Sunday, December 2, 2007

Duff returns

"Thank you so much for the blog," Stuart Duff writes me. "Every time I log on memories come flooding back of the years 1984 to 1987 when I worked variously in Sequoia, leading Adventure Trips, and as a Counsellor and then V.C. of Forest."

Mike McNamee and Duff had been threatening to come back for years, and Duff finally managed to come to Family Camp with his wife Karen and children - Jamie (11) and Ceri (10). "Arriving for the first time after 20 years was both nostalgic and uplifting, and I was thrilled to find that the family loved it as well." There is now a realistic possibility they will come back next year. Kids Jamie and Ceri want to experience summer camp session 4, and for all the rest to attend Family Camp again. Duff might even persuade McNamee and his family to come with them.

The photos are Stuart's shot of Giant Ledge at dawn (stunning) and the Duff family on the day after Family Camp finished at Niagara Falls.

"Hoping to meet with you again someday," he tells me, "and I hope not another 20 years hence."

For a photo of Duff in his camp days, go here.

Friday, November 30, 2007

the day Jim's car floated in the lake

It's a VW Rabbit, on the docks. Yes. And yes, you read the title of this entry correctly. Jim Leaver's car, floating in the lake. The first telling of this true tale of FV antics--dated 1989--comes from Glenn Horton:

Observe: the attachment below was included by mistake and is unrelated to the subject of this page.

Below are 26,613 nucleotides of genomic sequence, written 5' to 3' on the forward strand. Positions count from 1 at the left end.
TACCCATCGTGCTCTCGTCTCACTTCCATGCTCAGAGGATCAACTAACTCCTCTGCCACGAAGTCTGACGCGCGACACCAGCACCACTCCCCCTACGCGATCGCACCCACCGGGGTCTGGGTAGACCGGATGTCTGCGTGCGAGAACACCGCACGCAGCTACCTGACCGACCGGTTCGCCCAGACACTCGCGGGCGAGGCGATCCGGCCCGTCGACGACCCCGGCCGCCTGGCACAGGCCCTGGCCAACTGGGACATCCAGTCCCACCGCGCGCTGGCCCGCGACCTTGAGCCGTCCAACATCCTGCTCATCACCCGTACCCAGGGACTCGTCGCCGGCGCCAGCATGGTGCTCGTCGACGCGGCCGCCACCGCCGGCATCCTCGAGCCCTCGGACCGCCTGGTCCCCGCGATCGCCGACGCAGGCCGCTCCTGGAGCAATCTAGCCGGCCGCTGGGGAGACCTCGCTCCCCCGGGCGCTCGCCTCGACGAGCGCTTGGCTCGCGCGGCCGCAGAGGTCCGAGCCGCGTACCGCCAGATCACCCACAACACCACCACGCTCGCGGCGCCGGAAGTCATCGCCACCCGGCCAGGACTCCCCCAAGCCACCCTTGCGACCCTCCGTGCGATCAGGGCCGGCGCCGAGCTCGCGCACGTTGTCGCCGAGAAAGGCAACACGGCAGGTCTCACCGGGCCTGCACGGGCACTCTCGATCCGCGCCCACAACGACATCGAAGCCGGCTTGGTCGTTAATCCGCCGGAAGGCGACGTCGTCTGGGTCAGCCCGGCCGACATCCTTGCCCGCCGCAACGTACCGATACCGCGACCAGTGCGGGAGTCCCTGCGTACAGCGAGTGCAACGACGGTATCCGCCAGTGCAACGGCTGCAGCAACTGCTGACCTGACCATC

My end of the story comes from a conference director's position. Jim Leaver and Chris Dumas had put together a great rocketry program with Chris Dundorf standing in when they needed engineering assistance. The weekend of the occurance was one to remember. We had a substantial amount of rain all weekend, no power since Friday evening, 600+ guests and a tired group of staff that had assisted in a Friday night bus accident. But believe it or not, most of the weekend went off well.

It was Sunday morning and I made an early trip to the dining hall to help staff set up when I noticed a lot of the kitchenstaff was not there. A mud slide had closed the road into FV. I was trying to figure out how to tell 600 people they might have to add an extra hour plus to their drive home due to the closed road when Jim Leaver comes to me with a small problem.

"I don't have a lot of time Jim, what is it?" He said his car was in the middle of Lake Cole. Took me a minute, but I breathed a sigh of relief when he said it was floating on the dock in the middle of Lake Cole. But that wasn't Jim's concern. Jim was most concerned about the fact that all the rocketry equipment was in the trunk and he had a 9AM launch in Big Tree Field.

In walks Dundorf and his accomplices with huge smiles.....until they saw my appearance of discontent. I think my words, calmly spoken, were "Great practical joke, just bad timing," and I asked them to have the car off the pond and Jim's program ready to go by 9...which they did.

I could have yelled and screamed for hours over that, but I have always felt that humor got you through a lot and during those years, it got you through long hours of work and lots of time away from home and family. Oh, and there was the part where I wished it had been my idea. It was done so creatively well.